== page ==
So, more ridiculousness. The president of the J. Crew clothing company is being raked over the coals for painting her son’s toenails.
Why? Because, of course, some people assume she is “trying to make her son gay.”
As I noted in a previous post, I’m really darned certain that one person can’t turn another person gay. That makes it doubly foolish that the ad that features the woman, Jenna Lyons, is upsetting so many people. The story was, in fact, one of the lead news items on the Today Show this morning.
The ad is here:
Yep, Ms. Lyons seems to have painted her son’s toenails, and the photo of her having done so is accompanied by a quote regarding how lucky she is to have a son who loves hot pink. She’s a pretty woman, and the little boy, Beckett, is cute. They look really happy. All in all, it’s a visually pleasing ad.
But read these comments from other blogs and media outlets:
- “Social conservatives are accusing the popular clothing brand of trying to turn kids gay. Commentator Erin Brown of the right-leaning
went so far as to call the ad ‘blatant propaganda celebrating transgendered children.’ She also accused J. Crew of exploiting Media Research Center ' son for its liberal agenda.” Lyons
- "J.Crew, known for its tasteful and modest clothing, apparently does not mind exploiting Beckett behind the facade of liberal, transgendered identity politics.”
- “Yeah, well, it may be fun and games now, Jenna, but at least put some money aside for psychotherapy for the kid—and maybe a little for others who’ll be affected by your 'innocent' pleasure. This is a dramatic example of the way that our culture is being encouraged to abandon all trappings of gender identity."
“Liberal, transgendered identity politics”? Puh-leeze. I look at the ad and see a happy little boy who probably simply likes looking down at his feet and seeing a bright color, and a happy-looking mom who appears to adore her son and be totally fine with painting his nails. That’s pretty much all I see.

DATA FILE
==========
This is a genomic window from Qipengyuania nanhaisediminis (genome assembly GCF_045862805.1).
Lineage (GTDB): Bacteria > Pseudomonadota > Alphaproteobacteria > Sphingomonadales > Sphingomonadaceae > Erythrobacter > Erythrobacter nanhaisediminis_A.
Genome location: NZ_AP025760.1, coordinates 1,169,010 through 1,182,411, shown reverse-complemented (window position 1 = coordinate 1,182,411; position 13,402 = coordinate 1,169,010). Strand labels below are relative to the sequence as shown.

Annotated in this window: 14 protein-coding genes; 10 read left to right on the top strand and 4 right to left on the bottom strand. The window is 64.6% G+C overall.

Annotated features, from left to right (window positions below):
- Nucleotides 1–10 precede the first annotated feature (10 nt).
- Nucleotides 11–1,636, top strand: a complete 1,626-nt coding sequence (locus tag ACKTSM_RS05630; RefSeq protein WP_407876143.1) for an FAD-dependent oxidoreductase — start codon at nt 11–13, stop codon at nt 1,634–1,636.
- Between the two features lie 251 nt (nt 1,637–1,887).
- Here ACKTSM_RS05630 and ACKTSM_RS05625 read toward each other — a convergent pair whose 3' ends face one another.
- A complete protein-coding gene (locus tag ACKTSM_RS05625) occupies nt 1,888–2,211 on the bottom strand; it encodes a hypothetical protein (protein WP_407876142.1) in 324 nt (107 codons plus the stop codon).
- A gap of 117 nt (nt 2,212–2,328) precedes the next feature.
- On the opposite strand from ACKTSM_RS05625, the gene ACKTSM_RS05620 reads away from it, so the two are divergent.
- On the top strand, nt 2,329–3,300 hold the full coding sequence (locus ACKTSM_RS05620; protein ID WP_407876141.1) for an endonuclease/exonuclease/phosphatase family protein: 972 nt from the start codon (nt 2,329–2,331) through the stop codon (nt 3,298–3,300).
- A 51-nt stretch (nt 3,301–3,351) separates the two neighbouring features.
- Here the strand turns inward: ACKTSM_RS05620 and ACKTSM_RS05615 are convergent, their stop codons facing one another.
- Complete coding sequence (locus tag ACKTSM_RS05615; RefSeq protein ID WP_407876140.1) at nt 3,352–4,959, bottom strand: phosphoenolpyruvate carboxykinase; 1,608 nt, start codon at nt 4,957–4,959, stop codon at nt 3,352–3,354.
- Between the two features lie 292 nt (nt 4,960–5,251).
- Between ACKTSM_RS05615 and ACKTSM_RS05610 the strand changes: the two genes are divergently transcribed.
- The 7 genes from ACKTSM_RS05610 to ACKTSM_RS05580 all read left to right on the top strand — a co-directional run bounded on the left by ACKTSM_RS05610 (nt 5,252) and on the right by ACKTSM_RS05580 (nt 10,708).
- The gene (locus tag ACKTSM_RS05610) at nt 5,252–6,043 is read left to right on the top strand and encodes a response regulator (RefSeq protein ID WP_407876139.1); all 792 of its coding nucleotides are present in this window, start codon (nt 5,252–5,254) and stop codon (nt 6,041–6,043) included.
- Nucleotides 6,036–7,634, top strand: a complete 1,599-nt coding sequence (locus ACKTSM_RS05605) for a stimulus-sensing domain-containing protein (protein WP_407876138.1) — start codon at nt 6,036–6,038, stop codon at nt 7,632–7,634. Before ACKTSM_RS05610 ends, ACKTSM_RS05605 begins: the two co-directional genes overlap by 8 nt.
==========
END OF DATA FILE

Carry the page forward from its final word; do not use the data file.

And, thankfully, some smart people agree with me. According to ABC News:
“Advocacy groups and some medical professionals are dismissing the uproar as ridiculous. Dr. Jack Drescher of the American Psychiatric Association tells ABC there is no scientific evidence to suggest painting a young boy's nails pink can make him gay or transgendered when he grows up.”
When my son, Scott, 22, was 4,he loved makeup and nail polish. He would ask me to paint his nails, and I’d happily do it. He also loved costumes and would cry unless I’d agree to pin his Batman cape to his clothing and allow him to wear it everywhere we went. He also enjoyed art and music and hockey and dogs and Ninja Turtles.
In short, he was a little boy with a variety of interests. Now he’s a man with a variety of interests. Oh, and by the way, he happens to be heterosexual. (Those who know me know that if he happened to be homosexual, that would be awesome as well, but for the sake of illustrating the lack of relationship between toenail-painting and sexual preference, I’m simply pointing out that in Scott’s case, there wasn’t one.)
We also knew, when my kids were little, a boy who loved to dress like a girl. He would come over to play with Scott, but would raid Caroline’s closet and hang out in a princess costume and heels. His parents, not thrilled, forbade him from touching feminine clothing. They dressed him in camo gear and made him go out for football and baseball. He’s in his early 20s now, and despite the athletic overload, he happens to be gay.
The point is: Kids are who they are. They’re pre-programmed with a genetic code, and that code will point them toward Barbie or books or horseback riding or paintball. Later, when they’re older, it will point them toward the people with whom they will fall in love. No amount of camo gear will change that personal compass.
So, Jenna Lyons, good for you, and good for your son. When I look at that ad, I see a relationship that warms my heart and takes me back … and a little boy who knows that he won’t be judged for liking something a little boy isn’t “supposed” to like. That in itself makes me want to order something from J. Crew right now.